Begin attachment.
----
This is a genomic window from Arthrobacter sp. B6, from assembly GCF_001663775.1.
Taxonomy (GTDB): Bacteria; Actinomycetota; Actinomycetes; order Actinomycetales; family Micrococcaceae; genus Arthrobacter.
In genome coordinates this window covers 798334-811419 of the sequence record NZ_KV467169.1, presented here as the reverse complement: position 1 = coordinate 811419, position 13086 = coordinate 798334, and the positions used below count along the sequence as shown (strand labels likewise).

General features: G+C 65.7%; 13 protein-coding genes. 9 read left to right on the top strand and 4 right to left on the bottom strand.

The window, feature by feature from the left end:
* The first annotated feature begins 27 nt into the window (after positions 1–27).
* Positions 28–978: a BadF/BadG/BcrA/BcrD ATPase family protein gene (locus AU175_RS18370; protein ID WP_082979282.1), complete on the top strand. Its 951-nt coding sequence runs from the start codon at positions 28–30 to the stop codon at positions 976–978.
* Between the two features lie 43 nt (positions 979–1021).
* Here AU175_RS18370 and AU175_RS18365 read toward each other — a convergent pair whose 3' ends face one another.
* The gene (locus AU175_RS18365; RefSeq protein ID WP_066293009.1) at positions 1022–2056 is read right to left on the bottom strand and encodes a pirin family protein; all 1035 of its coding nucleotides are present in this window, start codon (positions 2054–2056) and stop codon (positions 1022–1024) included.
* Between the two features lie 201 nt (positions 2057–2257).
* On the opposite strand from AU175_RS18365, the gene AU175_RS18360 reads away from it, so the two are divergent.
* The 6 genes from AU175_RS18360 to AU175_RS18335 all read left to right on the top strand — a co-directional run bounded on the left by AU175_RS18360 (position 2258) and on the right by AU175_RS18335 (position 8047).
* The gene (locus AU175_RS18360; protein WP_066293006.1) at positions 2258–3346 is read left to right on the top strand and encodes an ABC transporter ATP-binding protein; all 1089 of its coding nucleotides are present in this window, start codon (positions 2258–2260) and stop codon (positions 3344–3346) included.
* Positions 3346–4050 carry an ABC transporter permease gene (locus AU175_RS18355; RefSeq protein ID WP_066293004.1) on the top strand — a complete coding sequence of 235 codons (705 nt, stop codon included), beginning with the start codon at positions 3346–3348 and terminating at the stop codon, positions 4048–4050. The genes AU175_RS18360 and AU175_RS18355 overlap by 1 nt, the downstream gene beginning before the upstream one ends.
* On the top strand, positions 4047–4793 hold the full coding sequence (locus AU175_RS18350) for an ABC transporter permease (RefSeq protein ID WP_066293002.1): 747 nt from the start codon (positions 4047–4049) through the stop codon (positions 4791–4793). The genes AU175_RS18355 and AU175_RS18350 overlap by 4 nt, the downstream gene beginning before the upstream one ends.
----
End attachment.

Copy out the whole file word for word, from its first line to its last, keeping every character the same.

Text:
This is a genomic window from Arthrobacter sp. B6, from assembly GCF_001663775.1.
Taxonomy (GTDB): Bacteria; Actinomycetota; Actinomycetes; order Actinomycetales; family Micrococcaceae; genus Arthrobacter.
In genome coordinates this window covers 798334-811419 of the sequence record NZ_KV467169.1, presented here as the reverse complement: position 1 = coordinate 811419, position 13086 = coordinate 798334, and the positions used below count along the sequence as shown (strand labels likewise).

General features: G+C 65.7%; 13 protein-coding genes. 9 read left to right on the top strand and 4 right to left on the bottom strand.

The window, feature by feature from the left end:
* The first annotated feature begins 27 nt into the window (after positions 1–27).
* Positions 28–978: a BadF/BadG/BcrA/BcrD ATPase family protein gene (locus AU175_RS18370; protein ID WP_082979282.1), complete on the top strand. Its 951-nt coding sequence runs from the start codon at positions 28–30 to the stop codon at positions 976–978.
* Between the two features lie 43 nt (positions 979–1021).
* Here AU175_RS18370 and AU175_RS18365 read toward each other — a convergent pair whose 3' ends face one another.
* The gene (locus AU175_RS18365; RefSeq protein ID WP_066293009.1) at positions 1022–2056 is read right to left on the bottom strand and encodes a pirin family protein; all 1035 of its coding nucleotides are present in this window, start codon (positions 2054–2056) and stop codon (positions 1022–1024) included.
* Between the two features lie 201 nt (positions 2057–2257).
* On the opposite strand from AU175_RS18365, the gene AU175_RS18360 reads away from it, so the two are divergent.
* The 6 genes from AU175_RS18360 to AU175_RS18335 all read left to right on the top strand — a co-directional run bounded on the left by AU175_RS18360 (position 2258) and on the right by AU175_RS18335 (position 8047).
* The gene (locus AU175_RS18360; protein WP_066293006.1) at positions 2258–3346 is read left to right on the top strand and encodes an ABC transporter ATP-binding protein; all 1089 of its coding nucleotides are present in this window, start codon (positions 2258–2260) and stop codon (positions 3344–3346) included.
* Positions 3346–4050 carry an ABC transporter permease gene (locus AU175_RS18355; RefSeq protein ID WP_066293004.1) on the top strand — a complete coding sequence of 235 codons (705 nt, stop codon included), beginning with the start codon at positions 3346–3348 and terminating at the stop codon, positions 4048–4050. The genes AU175_RS18360 and AU175_RS18355 overlap by 1 nt, the downstream gene beginning before the upstream one ends.
* On the top strand, positions 4047–4793 hold the full coding sequence (locus AU175_RS18350) for an ABC transporter permease (RefSeq protein ID WP_066293002.1): 747 nt from the start codon (positions 4047–4049) through the stop codon (positions 4791–4793). The genes AU175_RS18355 and AU175_RS18350 overlap by 4 nt, the downstream gene beginning before the upstream one ends.